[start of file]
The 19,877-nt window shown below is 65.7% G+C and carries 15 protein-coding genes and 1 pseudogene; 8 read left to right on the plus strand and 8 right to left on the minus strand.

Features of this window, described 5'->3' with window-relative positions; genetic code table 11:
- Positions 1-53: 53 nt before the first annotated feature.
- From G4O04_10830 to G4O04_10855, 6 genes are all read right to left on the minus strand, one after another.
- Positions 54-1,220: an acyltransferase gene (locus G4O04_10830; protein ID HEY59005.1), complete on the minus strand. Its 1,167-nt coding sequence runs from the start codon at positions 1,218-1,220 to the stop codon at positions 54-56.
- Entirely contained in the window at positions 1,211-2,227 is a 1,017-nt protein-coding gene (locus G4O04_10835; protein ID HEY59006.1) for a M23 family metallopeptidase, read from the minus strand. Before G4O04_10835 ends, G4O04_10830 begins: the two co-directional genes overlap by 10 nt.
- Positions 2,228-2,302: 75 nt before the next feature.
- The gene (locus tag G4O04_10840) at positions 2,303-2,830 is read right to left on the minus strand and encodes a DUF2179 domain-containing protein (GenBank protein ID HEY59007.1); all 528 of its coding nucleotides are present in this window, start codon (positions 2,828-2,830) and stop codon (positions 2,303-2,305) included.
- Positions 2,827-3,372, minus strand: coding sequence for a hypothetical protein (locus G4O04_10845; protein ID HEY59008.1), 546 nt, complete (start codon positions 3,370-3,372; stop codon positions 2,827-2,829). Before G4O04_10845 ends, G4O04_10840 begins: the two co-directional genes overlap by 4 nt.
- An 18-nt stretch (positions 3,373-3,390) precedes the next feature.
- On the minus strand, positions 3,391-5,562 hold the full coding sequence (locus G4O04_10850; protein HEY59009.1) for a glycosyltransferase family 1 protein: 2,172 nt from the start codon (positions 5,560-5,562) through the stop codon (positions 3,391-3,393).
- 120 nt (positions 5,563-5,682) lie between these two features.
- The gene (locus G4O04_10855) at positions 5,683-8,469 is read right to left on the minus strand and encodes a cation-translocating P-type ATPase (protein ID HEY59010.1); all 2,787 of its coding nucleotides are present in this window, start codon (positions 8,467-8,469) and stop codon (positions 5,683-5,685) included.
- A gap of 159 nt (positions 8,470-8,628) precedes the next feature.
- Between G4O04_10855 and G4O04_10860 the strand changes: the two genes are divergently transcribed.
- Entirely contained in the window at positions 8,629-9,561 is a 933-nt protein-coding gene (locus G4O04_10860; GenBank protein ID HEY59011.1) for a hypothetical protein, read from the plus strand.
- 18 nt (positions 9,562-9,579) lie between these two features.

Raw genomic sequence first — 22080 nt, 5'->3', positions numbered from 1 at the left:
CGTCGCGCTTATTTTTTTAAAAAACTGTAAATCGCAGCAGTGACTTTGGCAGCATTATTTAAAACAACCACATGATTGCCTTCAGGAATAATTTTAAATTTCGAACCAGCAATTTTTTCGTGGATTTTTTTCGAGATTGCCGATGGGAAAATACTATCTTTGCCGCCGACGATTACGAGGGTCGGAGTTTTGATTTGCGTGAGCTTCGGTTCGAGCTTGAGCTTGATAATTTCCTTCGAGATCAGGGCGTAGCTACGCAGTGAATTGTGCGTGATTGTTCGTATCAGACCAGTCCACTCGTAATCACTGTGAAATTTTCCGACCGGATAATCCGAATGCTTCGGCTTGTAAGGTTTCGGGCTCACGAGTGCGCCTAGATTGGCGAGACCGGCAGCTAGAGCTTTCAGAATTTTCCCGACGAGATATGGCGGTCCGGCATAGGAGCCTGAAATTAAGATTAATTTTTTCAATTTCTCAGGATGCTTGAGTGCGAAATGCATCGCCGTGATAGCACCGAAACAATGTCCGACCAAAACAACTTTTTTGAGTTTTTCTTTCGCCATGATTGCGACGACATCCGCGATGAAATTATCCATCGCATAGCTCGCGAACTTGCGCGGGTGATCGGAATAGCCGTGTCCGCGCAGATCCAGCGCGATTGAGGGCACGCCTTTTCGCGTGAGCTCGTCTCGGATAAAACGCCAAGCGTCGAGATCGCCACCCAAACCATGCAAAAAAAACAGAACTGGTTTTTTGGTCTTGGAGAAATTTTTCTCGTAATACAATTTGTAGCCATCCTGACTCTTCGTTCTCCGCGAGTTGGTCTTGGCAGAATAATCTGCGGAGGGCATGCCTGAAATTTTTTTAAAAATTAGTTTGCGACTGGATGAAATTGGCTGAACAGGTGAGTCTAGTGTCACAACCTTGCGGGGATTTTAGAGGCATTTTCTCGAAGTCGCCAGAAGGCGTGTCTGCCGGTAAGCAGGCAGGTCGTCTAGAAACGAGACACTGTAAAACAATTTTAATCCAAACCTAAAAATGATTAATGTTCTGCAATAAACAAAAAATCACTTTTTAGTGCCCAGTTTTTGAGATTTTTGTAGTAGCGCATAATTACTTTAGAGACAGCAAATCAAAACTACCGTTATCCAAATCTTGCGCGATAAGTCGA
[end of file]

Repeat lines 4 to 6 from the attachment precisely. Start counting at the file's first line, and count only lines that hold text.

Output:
- From G4O04_10830 to G4O04_10855, 6 genes are all read right to left on the minus strand, one after another.
- Positions 54-1,220: an acyltransferase gene (locus G4O04_10830; protein ID HEY59005.1), complete on the minus strand. Its 1,167-nt coding sequence runs from the start codon at positions 1,218-1,220 to the stop codon at positions 54-56.
- Entirely contained in the window at positions 1,211-2,227 is a 1,017-nt protein-coding gene (locus G4O04_10835; protein ID HEY59006.1) for a M23 family metallopeptidase, read from the minus strand. Before G4O04_10835 ends, G4O04_10830 begins: the two co-directional genes overlap by 10 nt.